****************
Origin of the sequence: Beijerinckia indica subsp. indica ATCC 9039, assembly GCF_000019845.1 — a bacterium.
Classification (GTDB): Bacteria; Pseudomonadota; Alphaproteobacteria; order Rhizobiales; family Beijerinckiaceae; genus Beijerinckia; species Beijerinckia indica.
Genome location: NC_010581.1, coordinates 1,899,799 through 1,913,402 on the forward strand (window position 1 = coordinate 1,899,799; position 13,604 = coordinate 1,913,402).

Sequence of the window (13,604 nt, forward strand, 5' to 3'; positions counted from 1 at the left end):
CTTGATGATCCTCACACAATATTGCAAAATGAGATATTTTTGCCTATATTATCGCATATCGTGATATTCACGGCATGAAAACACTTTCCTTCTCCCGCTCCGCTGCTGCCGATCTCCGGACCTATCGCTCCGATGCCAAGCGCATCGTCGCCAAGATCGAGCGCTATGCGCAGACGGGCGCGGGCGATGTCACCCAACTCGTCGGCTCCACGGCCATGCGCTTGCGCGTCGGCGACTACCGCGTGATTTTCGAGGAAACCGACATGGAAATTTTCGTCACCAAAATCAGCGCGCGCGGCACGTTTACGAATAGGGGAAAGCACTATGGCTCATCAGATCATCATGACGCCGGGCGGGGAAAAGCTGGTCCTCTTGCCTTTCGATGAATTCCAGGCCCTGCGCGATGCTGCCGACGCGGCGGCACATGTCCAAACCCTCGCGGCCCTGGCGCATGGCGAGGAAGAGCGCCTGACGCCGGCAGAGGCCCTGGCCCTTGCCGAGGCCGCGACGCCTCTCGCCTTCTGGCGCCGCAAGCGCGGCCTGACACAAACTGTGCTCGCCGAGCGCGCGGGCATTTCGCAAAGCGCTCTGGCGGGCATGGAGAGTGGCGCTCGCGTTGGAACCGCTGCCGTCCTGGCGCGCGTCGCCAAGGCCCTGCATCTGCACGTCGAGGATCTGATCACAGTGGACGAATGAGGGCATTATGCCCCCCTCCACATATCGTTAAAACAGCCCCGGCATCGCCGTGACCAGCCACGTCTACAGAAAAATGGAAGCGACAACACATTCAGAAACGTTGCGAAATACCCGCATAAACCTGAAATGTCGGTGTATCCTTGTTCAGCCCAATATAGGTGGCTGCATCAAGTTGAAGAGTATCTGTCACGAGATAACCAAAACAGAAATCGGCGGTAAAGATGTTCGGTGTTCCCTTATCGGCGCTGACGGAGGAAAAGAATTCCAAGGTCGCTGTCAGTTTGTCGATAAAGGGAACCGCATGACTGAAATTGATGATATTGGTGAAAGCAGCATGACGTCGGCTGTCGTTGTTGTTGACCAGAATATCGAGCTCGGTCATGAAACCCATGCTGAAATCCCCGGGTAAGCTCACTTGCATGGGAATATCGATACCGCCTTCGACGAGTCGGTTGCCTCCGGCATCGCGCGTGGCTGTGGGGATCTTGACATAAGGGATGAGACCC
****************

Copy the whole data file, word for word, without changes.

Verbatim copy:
Origin of the sequence: Beijerinckia indica subsp. indica ATCC 9039, assembly GCF_000019845.1 — a bacterium.
Classification (GTDB): Bacteria; Pseudomonadota; Alphaproteobacteria; order Rhizobiales; family Beijerinckiaceae; genus Beijerinckia; species Beijerinckia indica.
Genome location: NC_010581.1, coordinates 1,899,799 through 1,913,402 on the forward strand (window position 1 = coordinate 1,899,799; position 13,604 = coordinate 1,913,402).

Sequence of the window (13,604 nt, forward strand, 5' to 3'; positions counted from 1 at the left end):
CTTGATGATCCTCACACAATATTGCAAAATGAGATATTTTTGCCTATATTATCGCATATCGTGATATTCACGGCATGAAAACACTTTCCTTCTCCCGCTCCGCTGCTGCCGATCTCCGGACCTATCGCTCCGATGCCAAGCGCATCGTCGCCAAGATCGAGCGCTATGCGCAGACGGGCGCGGGCGATGTCACCCAACTCGTCGGCTCCACGGCCATGCGCTTGCGCGTCGGCGACTACCGCGTGATTTTCGAGGAAACCGACATGGAAATTTTCGTCACCAAAATCAGCGCGCGCGGCACGTTTACGAATAGGGGAAAGCACTATGGCTCATCAGATCATCATGACGCCGGGCGGGGAAAAGCTGGTCCTCTTGCCTTTCGATGAATTCCAGGCCCTGCGCGATGCTGCCGACGCGGCGGCACATGTCCAAACCCTCGCGGCCCTGGCGCATGGCGAGGAAGAGCGCCTGACGCCGGCAGAGGCCCTGGCCCTTGCCGAGGCCGCGACGCCTCTCGCCTTCTGGCGCCGCAAGCGCGGCCTGACACAAACTGTGCTCGCCGAGCGCGCGGGCATTTCGCAAAGCGCTCTGGCGGGCATGGAGAGTGGCGCTCGCGTTGGAACCGCTGCCGTCCTGGCGCGCGTCGCCAAGGCCCTGCATCTGCACGTCGAGGATCTGATCACAGTGGACGAATGAGGGCATTATGCCCCCCTCCACATATCGTTAAAACAGCCCCGGCATCGCCGTGACCAGCCACGTCTACAGAAAAATGGAAGCGACAACACATTCAGAAACGTTGCGAAATACCCGCATAAACCTGAAATGTCGGTGTATCCTTGTTCAGCCCAATATAGGTGGCTGCATCAAGTTGAAGAGTATCTGTCACGAGATAACCAAAACAGAAATCGGCGGTAAAGATGTTCGGTGTTCCCTTATCGGCGCTGACGGAGGAAAAGAATTCCAAGGTCGCTGTCAGTTTGTCGATAAAGGGAACCGCATGACTGAAATTGATGATATTGGTGAAAGCAGCATGACGTCGGCTGTCGTTGTTGTTGACCAGAATATCGAGCTCGGTCATGAAACCCATGCTGAAATCCCCGGGTAAGCTCACTTGCATGGGAATATCGATACCGCCTTCGACGAGTCGGTTGCCTCCGGCATCGCGCGTGGCTGTGGGGATCTTGACATAAGGGATGAGACCC